Having the ultimate travel adventure sometimes requires you to wander off in the deepest parts of the jungle or swim in the deepest trenches of the ocean. Oftentimes these journeys are hassling and time consuming, but oh so worth the wait.
Craving an ultimate travel adventure yourselves? Guess what, just by venturing into Mexico, you'll find that you'll fill travel lust you are searching for. Want to know more? Here are some of the most beautiful towns of Mexico you should definitely visit:
Guanajuato, Mexico. The minute you step onto its streets you'll think that you're actually in a medieval town somewhere in Europe. Guanajuato never disappoints with its breathtaking Baroque and Neoclassical buildings, lively cobblestone alleyways, and artsy atmosphere.
Campeche, Mexico. Campeche is hailed as one of Mexico's best preserved colonial towns, and for a good reason. Today, this UNESCO site is a sight to behold and a marvel to wander in. Prepare to be swooned by the local cuisine and the pastel-colored houses from the colonial period. You'll never have to deal with rowdy crowds either-it's not as frequented by tourists as much.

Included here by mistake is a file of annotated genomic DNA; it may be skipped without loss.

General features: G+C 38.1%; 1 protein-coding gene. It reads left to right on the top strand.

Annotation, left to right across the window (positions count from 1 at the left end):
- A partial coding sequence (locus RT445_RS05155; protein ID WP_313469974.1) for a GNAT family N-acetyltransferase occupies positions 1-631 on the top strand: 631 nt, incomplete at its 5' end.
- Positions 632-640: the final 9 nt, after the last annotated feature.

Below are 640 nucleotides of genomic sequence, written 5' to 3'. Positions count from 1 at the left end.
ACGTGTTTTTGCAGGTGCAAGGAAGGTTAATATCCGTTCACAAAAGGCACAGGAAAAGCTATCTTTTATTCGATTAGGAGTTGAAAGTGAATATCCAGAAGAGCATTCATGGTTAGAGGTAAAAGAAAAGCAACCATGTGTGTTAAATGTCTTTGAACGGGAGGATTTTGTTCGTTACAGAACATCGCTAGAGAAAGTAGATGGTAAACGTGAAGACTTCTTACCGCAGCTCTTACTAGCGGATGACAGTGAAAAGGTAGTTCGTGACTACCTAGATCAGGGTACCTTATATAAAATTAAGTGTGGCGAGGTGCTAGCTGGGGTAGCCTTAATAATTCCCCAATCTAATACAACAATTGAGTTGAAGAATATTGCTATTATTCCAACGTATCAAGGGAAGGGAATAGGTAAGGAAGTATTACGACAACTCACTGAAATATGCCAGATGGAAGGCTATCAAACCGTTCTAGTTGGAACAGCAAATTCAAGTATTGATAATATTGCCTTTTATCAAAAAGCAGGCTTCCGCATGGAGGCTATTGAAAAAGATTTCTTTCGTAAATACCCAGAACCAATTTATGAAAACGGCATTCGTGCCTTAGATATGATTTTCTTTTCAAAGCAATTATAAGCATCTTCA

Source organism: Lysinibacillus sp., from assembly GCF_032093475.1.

Tlacotalpan, Mexico. Another UNESCO site, Tlacotalpan is an old river port in Veracruz. The architecture of the city is incredible, it seems that time is slower here than most places since you'll feel like you've stepped into a rural town in the 1800's. The locals are friendly, and a peaceful visit is promised. Don't forget to taste their food.
San Cristóbal de las Casas, Mexico. If you're looking for culture and fun then heading to San Cristobal is an excellent idea. This mountain town is inhabited by Mayan descendants, and frequently you can see them in the cobbled streets selling their indigenous crafts and local artwork. San Cristobal also has 12 museums, and is a frequent host of varying cultural events.
Pátzcuaro, Mexico. Get up close with one of Mexico's indigenous groups, the Purépecha people, in Pátzcuaro. This native colonial town is fascinating, the influences of its colonial legacy and native culture have mixed seamlessly into the lively town it is today. Want a travel tip? Visit here during Día de los Muertos, you'll find the experience is quite different and more intimate.